Man­hunt in Manch­ester

‘So­phis­ti­cated de­vice’ shows Abedi had help, say ex­perts as ten­sion re­mains

Weekend Post (South Africa) - - WORLD -

AF­TER the dead­li­est ter­ror at­tack in Britain since July 2005, a new poll in­di­cated that Labour had closed to five points be­hind Prime Min­is­ter Theresa May’s Conservative Party, with po­lice bud­gets and for­eign pol­icy emerg­ing as key cam­paign is­sues.

Armed po­lice, backed up by the army, are pa­trolling cities and trains, and hospi­tals have been warned to be ready.

Home Sec­re­tary Am­ber Rudd said the threat level re­mained at its high­est level, “crit­i­cal“, mean­ing an at­tack is ex­pected im­mi­nently.

“JTAC [the Joint Ter­ror­ism Anal­y­sis Cen­tre] has as­sessed that the level of threat should re­main at crit­i­cal while the op­er­a­tion con­tin­ues,” Rudd said. “The pub­lic should be in no doubt that there is a large threat.”

Rudd and security ex­perts have re­vealed that the ex­plo­sive de­vice was highly so­phis­ti­cated.

How­ever, Security Min­is­ter Ben Wal­lace said there was no ev­i­dence of a spe­cific threat over this holiday week­end, when a num­ber of ma­jor events take place, in­clud­ing to­day’s soc­cer FA Cup fi­nal in Lon­don, where ex­tra armed of­fi­cers will be on duty.

In Manch­ester, po­lice hunt­ing for a sus­pected Is­lamist net­work be­hind Sal­man Abedi, the 22-year-old Bri­tish-born man with Libyan par­ents who blew him­self up af­ter a con­cert by US singer Ari­ana Grande, were ques­tion­ing eight men aged be­tween 18 and 38.

On his first of­fi­cial trip to Britain as US sec­re­tary of state, Rex Tiller­son said “all across Amer­ica, hearts are bro­ken” by the Manch­ester at­tack.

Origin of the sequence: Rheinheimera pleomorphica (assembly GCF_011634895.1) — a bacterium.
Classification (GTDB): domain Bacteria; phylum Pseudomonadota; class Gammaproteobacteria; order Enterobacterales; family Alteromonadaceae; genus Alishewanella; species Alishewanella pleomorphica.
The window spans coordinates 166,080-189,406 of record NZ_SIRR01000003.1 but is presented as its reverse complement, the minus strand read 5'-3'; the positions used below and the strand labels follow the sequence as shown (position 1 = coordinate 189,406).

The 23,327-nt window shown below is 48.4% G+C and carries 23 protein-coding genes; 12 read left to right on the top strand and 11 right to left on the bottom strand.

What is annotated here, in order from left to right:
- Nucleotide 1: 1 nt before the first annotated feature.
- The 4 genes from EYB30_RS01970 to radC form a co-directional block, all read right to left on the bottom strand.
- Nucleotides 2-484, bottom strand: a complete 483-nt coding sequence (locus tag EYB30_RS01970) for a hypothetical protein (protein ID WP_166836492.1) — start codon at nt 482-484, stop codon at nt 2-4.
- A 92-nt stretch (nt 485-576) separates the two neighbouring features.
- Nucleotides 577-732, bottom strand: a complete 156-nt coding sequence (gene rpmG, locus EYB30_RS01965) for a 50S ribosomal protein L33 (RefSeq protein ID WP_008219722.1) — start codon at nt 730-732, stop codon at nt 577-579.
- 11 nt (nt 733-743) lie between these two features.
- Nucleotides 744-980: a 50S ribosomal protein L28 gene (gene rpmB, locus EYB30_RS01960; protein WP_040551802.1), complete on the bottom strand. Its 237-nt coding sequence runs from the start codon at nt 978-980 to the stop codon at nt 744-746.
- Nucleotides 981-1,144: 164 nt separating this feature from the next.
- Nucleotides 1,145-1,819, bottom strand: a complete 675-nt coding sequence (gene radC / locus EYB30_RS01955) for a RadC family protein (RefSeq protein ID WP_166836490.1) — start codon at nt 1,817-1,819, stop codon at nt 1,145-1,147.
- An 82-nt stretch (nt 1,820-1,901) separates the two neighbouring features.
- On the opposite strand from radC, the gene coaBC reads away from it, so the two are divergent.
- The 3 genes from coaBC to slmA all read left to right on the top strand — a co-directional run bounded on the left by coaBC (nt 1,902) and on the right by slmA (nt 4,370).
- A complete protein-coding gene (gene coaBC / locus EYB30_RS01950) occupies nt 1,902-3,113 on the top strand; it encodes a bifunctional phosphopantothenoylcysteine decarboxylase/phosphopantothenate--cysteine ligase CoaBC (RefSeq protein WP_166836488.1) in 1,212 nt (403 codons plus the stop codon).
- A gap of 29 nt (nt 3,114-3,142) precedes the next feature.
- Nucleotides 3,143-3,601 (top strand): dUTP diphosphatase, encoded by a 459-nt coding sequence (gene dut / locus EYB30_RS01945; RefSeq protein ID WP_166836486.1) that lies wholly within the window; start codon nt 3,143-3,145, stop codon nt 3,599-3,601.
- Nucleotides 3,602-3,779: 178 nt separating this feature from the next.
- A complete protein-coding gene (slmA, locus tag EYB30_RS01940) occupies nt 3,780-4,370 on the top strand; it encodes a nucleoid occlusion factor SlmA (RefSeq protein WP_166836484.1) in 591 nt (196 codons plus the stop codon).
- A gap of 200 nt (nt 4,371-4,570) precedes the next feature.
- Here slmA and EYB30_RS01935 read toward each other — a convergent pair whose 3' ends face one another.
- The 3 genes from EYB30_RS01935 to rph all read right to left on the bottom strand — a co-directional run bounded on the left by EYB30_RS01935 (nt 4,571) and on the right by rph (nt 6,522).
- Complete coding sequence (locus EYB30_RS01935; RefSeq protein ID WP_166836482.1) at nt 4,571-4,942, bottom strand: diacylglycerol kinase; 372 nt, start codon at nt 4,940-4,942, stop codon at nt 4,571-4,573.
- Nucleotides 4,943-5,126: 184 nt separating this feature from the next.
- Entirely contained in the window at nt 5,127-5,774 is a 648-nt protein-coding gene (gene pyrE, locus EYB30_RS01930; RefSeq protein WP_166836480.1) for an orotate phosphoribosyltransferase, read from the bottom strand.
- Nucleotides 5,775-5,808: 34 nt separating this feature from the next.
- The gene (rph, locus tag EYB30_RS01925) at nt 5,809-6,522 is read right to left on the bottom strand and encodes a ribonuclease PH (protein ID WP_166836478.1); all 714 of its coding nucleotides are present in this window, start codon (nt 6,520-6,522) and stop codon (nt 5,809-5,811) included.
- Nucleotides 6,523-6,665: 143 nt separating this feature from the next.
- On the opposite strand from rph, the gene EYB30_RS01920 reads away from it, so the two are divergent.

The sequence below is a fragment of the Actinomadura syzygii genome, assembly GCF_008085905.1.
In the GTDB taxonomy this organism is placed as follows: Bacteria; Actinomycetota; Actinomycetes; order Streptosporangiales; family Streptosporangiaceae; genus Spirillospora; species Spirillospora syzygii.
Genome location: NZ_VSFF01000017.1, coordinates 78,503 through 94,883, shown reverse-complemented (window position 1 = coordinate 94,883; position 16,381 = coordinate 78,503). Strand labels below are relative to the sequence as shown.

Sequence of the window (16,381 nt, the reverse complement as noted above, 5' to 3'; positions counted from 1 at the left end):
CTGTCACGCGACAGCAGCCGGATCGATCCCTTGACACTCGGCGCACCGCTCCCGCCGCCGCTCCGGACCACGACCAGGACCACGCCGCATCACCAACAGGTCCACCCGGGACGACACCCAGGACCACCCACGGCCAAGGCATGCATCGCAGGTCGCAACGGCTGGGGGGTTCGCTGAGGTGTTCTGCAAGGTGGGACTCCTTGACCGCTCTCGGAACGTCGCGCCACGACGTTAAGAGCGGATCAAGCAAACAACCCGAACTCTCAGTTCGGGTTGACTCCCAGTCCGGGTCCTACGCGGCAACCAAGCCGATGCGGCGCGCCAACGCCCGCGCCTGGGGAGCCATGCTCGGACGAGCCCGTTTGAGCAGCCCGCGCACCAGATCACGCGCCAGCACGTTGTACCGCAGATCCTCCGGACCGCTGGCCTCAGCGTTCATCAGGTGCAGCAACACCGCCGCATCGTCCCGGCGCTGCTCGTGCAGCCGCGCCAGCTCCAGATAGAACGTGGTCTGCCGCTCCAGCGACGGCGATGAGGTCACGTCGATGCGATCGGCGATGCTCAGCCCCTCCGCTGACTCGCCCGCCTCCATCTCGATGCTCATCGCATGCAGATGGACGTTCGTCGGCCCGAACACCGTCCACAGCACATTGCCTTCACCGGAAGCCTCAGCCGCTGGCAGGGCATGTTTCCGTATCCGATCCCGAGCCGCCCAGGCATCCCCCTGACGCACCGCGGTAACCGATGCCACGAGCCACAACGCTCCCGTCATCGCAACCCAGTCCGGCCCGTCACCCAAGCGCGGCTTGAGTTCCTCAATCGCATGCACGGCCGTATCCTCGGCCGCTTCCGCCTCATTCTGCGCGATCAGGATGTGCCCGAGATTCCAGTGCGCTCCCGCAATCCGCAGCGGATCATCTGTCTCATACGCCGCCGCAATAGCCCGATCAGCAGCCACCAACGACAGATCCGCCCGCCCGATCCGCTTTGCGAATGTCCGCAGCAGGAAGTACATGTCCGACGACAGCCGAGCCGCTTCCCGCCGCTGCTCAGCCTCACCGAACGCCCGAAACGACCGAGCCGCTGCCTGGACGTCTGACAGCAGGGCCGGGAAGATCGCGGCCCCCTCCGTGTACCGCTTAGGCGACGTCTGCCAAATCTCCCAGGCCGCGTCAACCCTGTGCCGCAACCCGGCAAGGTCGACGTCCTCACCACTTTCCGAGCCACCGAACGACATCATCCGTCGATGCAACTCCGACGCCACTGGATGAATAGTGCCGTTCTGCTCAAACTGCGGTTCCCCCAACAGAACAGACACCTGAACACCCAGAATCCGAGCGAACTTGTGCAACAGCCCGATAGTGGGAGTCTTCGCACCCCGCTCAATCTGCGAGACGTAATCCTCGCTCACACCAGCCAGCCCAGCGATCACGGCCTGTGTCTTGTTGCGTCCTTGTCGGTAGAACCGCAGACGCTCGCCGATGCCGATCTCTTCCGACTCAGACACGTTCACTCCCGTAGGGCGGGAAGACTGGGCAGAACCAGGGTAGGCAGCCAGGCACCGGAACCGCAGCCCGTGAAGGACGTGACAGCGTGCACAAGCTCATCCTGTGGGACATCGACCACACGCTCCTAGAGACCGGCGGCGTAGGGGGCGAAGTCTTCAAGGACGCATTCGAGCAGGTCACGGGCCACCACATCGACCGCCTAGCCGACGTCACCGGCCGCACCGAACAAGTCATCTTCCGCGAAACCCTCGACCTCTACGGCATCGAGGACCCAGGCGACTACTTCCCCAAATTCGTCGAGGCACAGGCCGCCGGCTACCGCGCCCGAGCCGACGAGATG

Bri­tish po­lice briefly sus­pended shar­ing in­tel­li­gence with the US on Thurs­day af­ter con­fi­den­tial de­tails of their in­ves­ti­ga­tion re­peat­edly ap- peared in Amer­i­can me­dia.

For the first time since the at­tack, politi­cians re­sumed cam­paign­ing on a na­tional scale for the June 8 vote as an opin­ion poll found the Con­ser­va­tives’ lead, once as much as 23 per­cent­age points, had shrunk to just five.

May called the snap elec­tion to strengthen her hand in ne­go­ti­a­tions on Britain’s exit from the Euro­pean Union.

Labour leader Jeremy Cor­byn said Britain’s in­volve­ment in for­eign wars had in­creased the threat of ter­ror­ism. He was also highly crit­i­cal of cuts in the po­lice force.

Rudd said counter-ter­ror­ism was ad­e­quately re­sourced, and de­nied that po­lice cuts had made it harder to pre­vent Mon­day’s at­tack.

But she con­ceded that the at­tack had been “more so­phis­ti­cated than some of the at­tacks we’ve seen be­fore”.

Abedi used a pow­er­ful ex­plo­sive de­vice that was

PHO­TO­GRAPH: REUTERS

IN MEM­ORY: Some of the tributes to the vic­tims of the at­tack on the Manch­ester Arena

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